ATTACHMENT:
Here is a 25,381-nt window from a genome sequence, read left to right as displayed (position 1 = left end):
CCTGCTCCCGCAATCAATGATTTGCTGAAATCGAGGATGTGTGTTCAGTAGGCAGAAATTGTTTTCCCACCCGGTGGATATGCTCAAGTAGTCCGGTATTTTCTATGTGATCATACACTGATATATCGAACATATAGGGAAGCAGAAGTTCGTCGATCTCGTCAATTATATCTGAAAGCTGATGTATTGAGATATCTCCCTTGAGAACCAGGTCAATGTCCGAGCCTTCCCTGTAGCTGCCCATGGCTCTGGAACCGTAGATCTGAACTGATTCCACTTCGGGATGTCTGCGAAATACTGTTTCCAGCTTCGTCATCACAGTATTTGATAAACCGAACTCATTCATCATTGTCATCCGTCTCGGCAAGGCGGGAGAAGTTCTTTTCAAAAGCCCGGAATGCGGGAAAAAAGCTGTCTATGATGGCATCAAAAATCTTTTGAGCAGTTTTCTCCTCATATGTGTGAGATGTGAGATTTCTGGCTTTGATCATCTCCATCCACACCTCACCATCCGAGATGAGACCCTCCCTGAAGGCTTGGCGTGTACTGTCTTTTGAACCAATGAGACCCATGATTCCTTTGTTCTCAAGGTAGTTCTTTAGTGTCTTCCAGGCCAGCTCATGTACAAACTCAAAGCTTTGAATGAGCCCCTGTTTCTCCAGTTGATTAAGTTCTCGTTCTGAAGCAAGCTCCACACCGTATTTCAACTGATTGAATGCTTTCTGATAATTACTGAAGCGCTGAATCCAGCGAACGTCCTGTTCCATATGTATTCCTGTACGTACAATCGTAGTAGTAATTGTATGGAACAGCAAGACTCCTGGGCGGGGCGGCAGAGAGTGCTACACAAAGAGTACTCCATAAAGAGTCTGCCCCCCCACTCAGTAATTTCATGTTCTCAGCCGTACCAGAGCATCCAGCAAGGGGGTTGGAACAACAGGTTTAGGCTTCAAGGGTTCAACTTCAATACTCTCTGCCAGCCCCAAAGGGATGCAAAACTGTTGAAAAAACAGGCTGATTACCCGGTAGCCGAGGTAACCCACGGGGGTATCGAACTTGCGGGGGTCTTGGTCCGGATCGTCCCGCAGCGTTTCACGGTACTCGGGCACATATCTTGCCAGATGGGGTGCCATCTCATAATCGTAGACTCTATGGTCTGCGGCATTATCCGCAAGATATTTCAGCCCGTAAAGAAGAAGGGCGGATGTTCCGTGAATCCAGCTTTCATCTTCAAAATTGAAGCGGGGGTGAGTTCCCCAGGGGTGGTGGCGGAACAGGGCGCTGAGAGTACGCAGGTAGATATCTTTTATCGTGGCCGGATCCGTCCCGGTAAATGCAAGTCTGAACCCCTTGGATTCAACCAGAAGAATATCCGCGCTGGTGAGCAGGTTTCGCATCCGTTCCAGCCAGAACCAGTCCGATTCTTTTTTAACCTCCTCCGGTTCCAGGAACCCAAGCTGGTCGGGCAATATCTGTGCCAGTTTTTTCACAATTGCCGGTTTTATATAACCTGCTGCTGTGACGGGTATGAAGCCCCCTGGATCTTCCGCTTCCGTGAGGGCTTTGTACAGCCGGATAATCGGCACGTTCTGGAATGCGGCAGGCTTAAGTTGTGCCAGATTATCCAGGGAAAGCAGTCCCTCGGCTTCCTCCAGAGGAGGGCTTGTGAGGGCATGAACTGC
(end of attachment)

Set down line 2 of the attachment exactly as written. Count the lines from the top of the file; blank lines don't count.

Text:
CCTGCTCCCGCAATCAATGATTTGCTGAAATCGAGGATGTGTGTTCAGTAGGCAGAAATTGTTTTCCCACCCGGTGGATATGCTCAAGTAGTCCGGTATTTTCTATGTGATCATACACTGATATATCGAACATATAGGGAAGCAGAAGTTCGTCGATCTCGTCAATTATATCTGAAAGCTGATGTATTGAGATATCTCCCTTGAGAACCAGGTCAATGTCCGAGCCTTCCCTGTAGCTGCCCATGGCTCTGGAACCGTAGATCTGAACTGATTCCACTTCGGGATGTCTGCGAAATACTGTTTCCAGCTTCGTCATCACAGTATTTGATAAACCGAACTCATTCATCATTGTCATCCGTCTCGGCAAGGCGGGAGAAGTTCTTTTCAAAAGCCCGGAATGCGGGAAAAAAGCTGTCTATGATGGCATCAAAAATCTTTTGAGCAGTTTTCTCCTCATATGTGTGAGATGTGAGATTTCTGGCTTTGATCATCTCCATCCACACCTCACCATCCGAGATGAGACCCTCCCTGAAGGCTTGGCGTGTACTGTCTTTTGAACCAATGAGACCCATGATTCCTTTGTTCTCAAGGTAGTTCTTTAGTGTCTTCCAGGCCAGCTCATGTACAAACTCAAAGCTTTGAATGAGCCCCTGTTTCTCCAGTTGATTAAGTTCTCGTTCTGAAGCAAGCTCCACACCGTATTTCAACTGATTGAATGCTTTCTGATAATTACTGAAGCGCTGAATCCAGCGAACGTCCTGTTCCATATGTATTCCTGTACGTACAATCGTAGTAGTAATTGTATGGAACAGCAAGACTCCTGGGCGGGGCGGCAGAGAGTGCTACACAAAGAGTACTCCATAAAGAGTCTGCCCCCCCACTCAGTAATTTCATGTTCTCAGCCGTACCAGAGCATCCAGCAAGGGGGTTGGAACAACAGGTTTAGGCTTCAAGGGTTCAACTTCAATACTCTCTGCCAGCCCCAAAGGGATGCAAAACTGTTGAAAAAACAGGCTGATTACCCGGTAGCCGAGGTAACCCACGGGGGTATCGAACTTGCGGGGGTCTTGGTCCGGATCGTCCCGCAGCGTTTCACGGTACTCGGGCACATATCTTGCCAGATGGGGTGCCATCTCATAATCGTAGACTCTATGGTCTGCGGCATTATCCGCAAGATATTTCAGCCCGTAAAGAAGAAGGGCGGATGTTCCGTGAATCCAGCTTTCATCTTCAAAATTGAAGCGGGGGTGAGTTCCCCAGGGGTGGTGGCGGAACAGGGCGCTGAGAGTACGCAGGTAGATATCTTTTATCGTGGCCGGATCCGTCCCGGTAAATGCAAGTCTGAACCCCTTGGATTCAACCAGAAGAATATCCGCGCTGGTGAGCAGGTTTCGCATCCGTTCCAGCCAGAACCAGTCCGATTCTTTTTTAACCTCCTCCGGTTCCAGGAACCCAAGCTGGTCGGGCAATATCTGTGCCAGTTTTTTCACAATTGCCGGTTTTATATAACCTGCTGCTGTGACGGGTATGAAGCCCCCTGGATCTTCCGCTTCCGTGAGGGCTTTGTACAGCCGGATAATCGGCACGTTCTGGAATGCGGCAGGCTTAAGTTGTGCCAGATTATCCAGGGAAAGCAGTCCCTCGGCTTCCTCCAGAGGAGGGCTTGTGAGGGCATGAACTGC